Microclimate and Propagule Availability are Equally Important for Rehabilitation of Dryland N-Fixing Lichens

Authors

  • Matthew A. Bowker,

    Corresponding author
    1. Southwest Biological Science Center, U.S. Geological Survey, 2290 S.W. Resource Boulevard, Moab, UT 84532, U.S.A.
    2. Present address: Área de Biodiversidad y Conservación, Universidad Rey Juan Carlos, c/ Tulipán s/n E-28933 Móstoles (Madrid), España
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  • Jayne Belnap,

    1. Southwest Biological Science Center, U.S. Geological Survey, 2290 S.W. Resource Boulevard, Moab, UT 84532, U.S.A.
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  • Diane W. Davidson

    1. Department of Biology, University of Utah, 57 South 1400 East, Salt Lake City, UT 84112, U.S.A.
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M. A. Bowker, email Matthew.Bowker@urjc.es

Abstract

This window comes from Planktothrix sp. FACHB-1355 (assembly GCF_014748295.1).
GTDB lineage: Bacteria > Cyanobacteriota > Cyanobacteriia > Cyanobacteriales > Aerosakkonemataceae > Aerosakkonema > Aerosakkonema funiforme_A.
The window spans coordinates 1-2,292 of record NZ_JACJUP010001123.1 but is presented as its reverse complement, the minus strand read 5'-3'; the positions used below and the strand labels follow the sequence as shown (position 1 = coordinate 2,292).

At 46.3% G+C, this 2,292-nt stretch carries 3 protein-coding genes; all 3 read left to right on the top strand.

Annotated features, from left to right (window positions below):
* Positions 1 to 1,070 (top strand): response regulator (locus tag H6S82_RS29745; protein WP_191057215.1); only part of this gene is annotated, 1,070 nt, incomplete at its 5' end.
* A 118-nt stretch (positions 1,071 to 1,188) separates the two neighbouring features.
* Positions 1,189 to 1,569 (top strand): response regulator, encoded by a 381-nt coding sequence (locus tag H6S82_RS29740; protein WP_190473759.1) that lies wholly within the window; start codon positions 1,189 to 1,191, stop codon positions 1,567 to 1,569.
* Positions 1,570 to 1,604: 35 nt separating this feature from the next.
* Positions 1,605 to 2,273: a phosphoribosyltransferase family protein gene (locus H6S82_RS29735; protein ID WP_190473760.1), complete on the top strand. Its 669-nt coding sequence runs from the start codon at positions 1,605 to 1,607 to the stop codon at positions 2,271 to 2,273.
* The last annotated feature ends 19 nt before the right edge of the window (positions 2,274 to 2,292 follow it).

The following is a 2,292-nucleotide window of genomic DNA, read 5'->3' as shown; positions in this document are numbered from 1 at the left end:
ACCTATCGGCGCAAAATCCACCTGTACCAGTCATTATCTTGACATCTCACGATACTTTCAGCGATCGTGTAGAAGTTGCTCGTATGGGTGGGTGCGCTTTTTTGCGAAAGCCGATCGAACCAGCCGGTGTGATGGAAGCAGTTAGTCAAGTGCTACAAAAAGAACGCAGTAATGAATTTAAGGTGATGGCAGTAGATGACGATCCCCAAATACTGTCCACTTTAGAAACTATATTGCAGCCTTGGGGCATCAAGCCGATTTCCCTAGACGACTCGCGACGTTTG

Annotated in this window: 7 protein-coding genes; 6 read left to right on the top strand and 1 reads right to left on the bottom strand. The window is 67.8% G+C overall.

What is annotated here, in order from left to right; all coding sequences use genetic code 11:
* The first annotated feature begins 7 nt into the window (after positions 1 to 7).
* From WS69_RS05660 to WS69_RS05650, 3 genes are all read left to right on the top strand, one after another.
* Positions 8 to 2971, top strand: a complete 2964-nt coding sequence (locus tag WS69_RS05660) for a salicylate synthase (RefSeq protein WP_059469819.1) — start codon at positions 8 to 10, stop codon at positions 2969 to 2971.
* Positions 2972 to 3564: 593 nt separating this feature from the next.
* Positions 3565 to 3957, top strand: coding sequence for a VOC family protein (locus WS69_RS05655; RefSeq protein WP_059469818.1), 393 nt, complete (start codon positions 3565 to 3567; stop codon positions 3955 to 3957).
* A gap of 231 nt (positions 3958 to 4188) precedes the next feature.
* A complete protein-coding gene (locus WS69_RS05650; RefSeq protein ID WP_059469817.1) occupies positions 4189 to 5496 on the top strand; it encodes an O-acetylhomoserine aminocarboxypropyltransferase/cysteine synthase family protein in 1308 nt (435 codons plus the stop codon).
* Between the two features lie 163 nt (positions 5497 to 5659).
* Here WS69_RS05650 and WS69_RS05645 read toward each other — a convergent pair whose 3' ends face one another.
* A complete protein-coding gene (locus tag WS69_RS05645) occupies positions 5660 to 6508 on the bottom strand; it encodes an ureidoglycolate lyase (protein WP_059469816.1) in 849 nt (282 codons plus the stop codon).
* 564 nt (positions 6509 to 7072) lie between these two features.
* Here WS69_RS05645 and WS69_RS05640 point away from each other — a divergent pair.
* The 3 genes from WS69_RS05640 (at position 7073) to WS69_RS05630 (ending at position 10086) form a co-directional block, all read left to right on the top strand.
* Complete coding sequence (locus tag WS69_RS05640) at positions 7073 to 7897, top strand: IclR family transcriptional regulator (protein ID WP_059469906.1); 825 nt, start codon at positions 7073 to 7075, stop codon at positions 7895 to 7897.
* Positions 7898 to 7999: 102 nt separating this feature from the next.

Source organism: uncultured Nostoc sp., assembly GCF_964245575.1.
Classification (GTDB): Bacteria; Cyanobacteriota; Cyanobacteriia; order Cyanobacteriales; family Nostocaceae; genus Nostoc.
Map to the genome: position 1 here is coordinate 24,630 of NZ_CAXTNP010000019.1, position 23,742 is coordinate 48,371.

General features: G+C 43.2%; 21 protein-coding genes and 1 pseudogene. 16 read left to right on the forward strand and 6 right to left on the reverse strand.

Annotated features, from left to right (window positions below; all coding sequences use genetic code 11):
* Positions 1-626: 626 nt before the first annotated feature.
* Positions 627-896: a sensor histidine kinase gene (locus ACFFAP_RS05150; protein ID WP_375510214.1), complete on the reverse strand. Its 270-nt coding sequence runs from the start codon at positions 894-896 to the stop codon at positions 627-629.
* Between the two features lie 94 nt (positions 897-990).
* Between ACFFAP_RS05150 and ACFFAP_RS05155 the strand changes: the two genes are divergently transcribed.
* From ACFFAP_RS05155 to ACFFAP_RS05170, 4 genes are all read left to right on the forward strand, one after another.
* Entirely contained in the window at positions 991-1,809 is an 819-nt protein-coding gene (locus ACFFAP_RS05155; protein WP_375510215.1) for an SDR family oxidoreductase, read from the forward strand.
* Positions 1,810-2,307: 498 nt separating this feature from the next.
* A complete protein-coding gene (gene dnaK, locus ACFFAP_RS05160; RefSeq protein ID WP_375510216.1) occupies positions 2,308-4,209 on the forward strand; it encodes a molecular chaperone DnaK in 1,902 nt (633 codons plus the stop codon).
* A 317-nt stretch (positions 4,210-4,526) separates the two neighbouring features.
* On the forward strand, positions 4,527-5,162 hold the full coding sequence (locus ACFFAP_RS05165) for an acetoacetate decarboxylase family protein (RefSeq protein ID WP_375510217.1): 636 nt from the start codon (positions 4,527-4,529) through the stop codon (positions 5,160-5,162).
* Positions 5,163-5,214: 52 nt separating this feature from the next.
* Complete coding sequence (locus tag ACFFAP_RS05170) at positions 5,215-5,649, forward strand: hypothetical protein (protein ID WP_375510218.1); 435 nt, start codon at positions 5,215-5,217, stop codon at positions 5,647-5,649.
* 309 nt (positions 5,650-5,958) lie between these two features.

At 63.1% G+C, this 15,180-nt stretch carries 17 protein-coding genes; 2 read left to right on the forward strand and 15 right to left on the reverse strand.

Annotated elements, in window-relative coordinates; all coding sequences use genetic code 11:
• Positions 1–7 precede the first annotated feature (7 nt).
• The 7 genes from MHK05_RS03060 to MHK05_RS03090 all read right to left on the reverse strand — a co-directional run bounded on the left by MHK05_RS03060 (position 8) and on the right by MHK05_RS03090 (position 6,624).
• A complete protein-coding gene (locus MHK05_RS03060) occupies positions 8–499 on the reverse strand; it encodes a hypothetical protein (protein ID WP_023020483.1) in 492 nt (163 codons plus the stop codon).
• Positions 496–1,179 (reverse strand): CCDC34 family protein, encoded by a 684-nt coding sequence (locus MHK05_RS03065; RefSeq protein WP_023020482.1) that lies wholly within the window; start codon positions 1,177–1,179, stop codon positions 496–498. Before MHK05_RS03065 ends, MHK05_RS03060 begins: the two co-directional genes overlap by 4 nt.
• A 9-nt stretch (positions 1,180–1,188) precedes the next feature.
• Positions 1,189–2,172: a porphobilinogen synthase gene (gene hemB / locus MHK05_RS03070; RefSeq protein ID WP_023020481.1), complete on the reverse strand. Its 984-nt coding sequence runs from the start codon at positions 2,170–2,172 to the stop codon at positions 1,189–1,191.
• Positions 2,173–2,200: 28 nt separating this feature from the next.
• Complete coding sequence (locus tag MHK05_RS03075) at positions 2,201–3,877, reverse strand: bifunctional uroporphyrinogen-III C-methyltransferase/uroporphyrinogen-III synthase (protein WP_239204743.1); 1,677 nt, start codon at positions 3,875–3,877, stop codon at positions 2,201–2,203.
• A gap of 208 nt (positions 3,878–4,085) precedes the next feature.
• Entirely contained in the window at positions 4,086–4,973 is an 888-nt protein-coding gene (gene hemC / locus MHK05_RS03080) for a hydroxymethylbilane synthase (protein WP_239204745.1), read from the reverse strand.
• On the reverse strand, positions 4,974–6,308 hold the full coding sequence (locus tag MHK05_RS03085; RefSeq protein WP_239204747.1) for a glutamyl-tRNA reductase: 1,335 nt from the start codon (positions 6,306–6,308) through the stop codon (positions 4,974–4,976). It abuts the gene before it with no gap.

In some arid regions, rehabilitation of whole system N-fixation may be strongly facilitated by the recovery of populations of the lichen genus Collema. Identification of the limits to recovery of Collema in apparently suitable habitat should inform selection of rehabilitation techniques. We simultaneously tested the relative importance of three hypothetical limits to Collema recovery: active erosion, resource limitation, and propagule scarcity. We found that in our experimental system, active erosion had no effect on short-term establishment of Collema, whereas propagule addition did enhance recovery and microhabitat (a resource availability gradient) also exerted a strong influence. It is possible that attempts to improve N cycling via re-establishment of Collema might be best served by developing economical means of simulating moister, cooler microhabitats, e.g., sloping soil or creating partial shade, which would favor the establishment of naturally dispersed propagules, rather than introducing propagules.

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